Superior results following the Ross procedure in patients with congenital heart disease

Bahaaldin Alsoufi, Zohair Al-Halees, Cedric Manlhiot, Brian W. McCrindle, Mohammad Kandeel, Mansoor Al-Joufan, Avedis Kalloghlian, Bahaa Fadel, Charles C. Canver

Research output: Contribution to journalArticlepeer-review


Background and aim of the study: The Ross procedure is a versatile operation that can be applied for aortic valve replacement (AVR) in patients with congenital heart disease (CHD), including small infants and those with complex left ventricular outflow tract (LVOT) obstruction. Herein, the clinical outcome is reported following the Ross procedure in patients with CHD at the authors' institution. Methods: The medical records of patients who underwent the Ross procedure for CHD between 1991 and 2007 were reviewed. A competing-risks methodology was used to determine the time-related prevalence and associated factors for three mutually exclusive end states after the Ross procedure, namely death prior to subsequent cardiac reoperation, cardiac reoperation, and survival without subsequent reoperation. Results: A total of 151 patients (98 males, 53 females) was identified. The median age at the time of surgery was 8.6 years (range: 4 days to 33 years). Previously, 103 patients (68%) had undergone cardiac interventions, and 43 (28%) required LVOT enlargement (modified Ross-Konno procedure). A competing-risk analysis showed that, at 10 years after the Ross procedure, 8% of patients had died without subsequent reoperation, 26% underwent cardiac reoperation, and 66% remained alive without further reoperation. The 10-year freedom from autograft and homograft reoperation was 95% and 71%, respectively. Factors associated with early risk of mortality were age <1 year and no prior surgical/percutaneous intervention at the time of the Ross procedure. Surgical factors associated with cardiac reoperation were concurrent cardiac surgery and the use of fresh homografts. There were no bleeding or thromboembolic complications, and the 15-year freedom from endocarditis was 95%. Ultimately, 99% of the survivors were in NYHA class I or II. Conclusion: The Ross procedure remains the authors' procedure of choice for AVR in patients with CHD. Outcomes in infants aged <1 year may improve with better patient selection and palliative surgical/percutaneous interventions prior to valve replacement. The late survival was excellent and valve-related complications were minimal. The high autograft longevity led to few patients requiring late reoperation for graft replacement.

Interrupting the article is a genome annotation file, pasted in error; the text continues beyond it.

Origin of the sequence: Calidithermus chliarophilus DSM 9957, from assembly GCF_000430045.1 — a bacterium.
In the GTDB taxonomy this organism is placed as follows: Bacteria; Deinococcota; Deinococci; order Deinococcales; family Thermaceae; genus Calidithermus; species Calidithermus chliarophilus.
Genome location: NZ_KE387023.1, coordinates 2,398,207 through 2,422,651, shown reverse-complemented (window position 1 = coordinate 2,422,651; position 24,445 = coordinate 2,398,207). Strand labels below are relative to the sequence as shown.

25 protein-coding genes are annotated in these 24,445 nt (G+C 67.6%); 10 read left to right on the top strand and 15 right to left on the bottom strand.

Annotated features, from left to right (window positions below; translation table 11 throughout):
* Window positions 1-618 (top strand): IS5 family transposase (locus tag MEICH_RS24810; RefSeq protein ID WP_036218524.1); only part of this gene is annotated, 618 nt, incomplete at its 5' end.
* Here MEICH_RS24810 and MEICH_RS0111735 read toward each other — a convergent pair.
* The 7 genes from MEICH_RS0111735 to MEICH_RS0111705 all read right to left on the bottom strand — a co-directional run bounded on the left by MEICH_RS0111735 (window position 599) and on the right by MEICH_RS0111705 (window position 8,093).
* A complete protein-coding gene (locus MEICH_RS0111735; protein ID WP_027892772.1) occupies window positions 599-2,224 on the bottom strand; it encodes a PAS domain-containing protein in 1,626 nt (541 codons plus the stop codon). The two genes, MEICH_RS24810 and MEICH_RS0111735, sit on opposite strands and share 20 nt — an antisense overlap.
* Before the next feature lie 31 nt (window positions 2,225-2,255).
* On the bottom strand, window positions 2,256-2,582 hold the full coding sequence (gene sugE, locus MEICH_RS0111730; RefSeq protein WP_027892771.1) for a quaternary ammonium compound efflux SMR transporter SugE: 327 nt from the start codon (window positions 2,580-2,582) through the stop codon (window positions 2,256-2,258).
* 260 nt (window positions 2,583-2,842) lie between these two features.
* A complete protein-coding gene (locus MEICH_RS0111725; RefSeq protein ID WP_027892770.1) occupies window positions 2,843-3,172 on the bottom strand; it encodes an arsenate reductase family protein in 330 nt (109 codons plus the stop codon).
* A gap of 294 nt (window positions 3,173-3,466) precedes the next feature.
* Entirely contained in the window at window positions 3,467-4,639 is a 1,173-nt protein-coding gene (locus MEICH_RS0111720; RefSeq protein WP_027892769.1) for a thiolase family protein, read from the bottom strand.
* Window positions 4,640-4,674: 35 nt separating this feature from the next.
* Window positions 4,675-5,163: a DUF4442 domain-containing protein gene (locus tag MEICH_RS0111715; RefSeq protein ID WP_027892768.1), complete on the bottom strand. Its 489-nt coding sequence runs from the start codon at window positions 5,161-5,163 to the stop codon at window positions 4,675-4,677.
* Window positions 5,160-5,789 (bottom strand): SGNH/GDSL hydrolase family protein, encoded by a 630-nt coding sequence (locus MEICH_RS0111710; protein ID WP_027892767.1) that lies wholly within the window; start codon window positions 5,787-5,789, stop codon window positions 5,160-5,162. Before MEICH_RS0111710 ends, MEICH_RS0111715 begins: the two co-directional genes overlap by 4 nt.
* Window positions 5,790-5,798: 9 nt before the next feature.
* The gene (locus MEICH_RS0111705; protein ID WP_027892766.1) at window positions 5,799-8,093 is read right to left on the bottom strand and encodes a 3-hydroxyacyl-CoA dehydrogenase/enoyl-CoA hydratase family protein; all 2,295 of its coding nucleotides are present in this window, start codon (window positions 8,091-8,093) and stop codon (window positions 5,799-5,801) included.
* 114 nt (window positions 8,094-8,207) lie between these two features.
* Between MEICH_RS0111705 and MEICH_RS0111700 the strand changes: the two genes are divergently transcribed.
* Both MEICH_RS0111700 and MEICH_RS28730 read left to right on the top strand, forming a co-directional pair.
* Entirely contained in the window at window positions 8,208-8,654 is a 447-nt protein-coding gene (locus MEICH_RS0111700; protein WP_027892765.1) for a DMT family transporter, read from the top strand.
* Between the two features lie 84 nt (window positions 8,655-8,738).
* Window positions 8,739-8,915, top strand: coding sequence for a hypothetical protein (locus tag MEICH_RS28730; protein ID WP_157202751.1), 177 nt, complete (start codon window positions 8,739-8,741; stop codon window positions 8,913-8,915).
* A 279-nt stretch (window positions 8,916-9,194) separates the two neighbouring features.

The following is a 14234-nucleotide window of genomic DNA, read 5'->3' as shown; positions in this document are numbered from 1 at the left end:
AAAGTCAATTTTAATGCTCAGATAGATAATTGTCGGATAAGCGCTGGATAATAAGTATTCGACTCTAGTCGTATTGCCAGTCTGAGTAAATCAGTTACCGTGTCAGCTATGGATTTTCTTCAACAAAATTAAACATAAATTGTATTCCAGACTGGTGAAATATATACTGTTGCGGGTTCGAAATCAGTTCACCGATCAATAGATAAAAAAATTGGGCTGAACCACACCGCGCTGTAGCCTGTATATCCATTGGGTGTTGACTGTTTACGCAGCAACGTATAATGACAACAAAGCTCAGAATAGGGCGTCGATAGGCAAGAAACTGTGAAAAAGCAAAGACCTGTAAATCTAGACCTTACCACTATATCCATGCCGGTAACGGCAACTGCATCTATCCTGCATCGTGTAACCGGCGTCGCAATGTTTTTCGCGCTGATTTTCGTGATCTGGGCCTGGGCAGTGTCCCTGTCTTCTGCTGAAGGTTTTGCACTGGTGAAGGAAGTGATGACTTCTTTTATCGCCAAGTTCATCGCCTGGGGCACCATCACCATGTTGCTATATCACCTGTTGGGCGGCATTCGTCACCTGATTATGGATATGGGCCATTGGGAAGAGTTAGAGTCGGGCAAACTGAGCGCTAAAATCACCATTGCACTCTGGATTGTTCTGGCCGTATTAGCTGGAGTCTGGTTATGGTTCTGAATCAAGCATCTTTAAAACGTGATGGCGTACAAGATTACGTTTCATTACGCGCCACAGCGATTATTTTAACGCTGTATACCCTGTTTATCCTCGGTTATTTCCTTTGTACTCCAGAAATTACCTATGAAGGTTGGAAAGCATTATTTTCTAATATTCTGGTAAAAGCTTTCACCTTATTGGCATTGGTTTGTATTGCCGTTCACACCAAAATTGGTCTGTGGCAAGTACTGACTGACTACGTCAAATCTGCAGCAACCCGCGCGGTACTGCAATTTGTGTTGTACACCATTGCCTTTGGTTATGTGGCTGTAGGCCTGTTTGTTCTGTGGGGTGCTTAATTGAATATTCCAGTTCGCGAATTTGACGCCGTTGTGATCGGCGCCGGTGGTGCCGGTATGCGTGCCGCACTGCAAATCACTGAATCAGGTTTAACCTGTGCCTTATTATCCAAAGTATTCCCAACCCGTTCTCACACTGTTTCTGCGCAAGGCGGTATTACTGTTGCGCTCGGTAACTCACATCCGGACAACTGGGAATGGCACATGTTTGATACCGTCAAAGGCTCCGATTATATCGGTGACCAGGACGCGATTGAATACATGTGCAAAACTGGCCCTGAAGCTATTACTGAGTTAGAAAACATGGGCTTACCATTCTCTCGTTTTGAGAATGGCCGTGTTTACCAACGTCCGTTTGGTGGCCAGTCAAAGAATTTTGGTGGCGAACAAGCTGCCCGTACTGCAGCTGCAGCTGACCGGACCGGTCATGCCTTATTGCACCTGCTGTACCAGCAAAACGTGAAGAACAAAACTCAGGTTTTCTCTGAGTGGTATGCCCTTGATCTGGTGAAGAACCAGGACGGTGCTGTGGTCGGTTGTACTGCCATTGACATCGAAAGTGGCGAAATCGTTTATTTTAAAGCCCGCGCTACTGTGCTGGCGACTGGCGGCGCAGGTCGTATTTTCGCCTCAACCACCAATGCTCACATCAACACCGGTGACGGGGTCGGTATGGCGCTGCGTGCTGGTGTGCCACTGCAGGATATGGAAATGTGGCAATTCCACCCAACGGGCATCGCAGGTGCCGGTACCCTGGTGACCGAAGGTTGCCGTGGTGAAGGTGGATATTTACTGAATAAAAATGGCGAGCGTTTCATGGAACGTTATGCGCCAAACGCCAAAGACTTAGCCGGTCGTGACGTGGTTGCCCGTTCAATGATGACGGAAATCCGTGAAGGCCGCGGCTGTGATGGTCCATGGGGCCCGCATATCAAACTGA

Original languageEnglish (US)
Pages (from-to)269-277
Number of pages9
JournalJournal of Heart Valve Disease
Issue number3
StatePublished - May 1 2010
Externally publishedYes

ASJC Scopus subject areas

  • Cardiology and Cardiovascular Medicine


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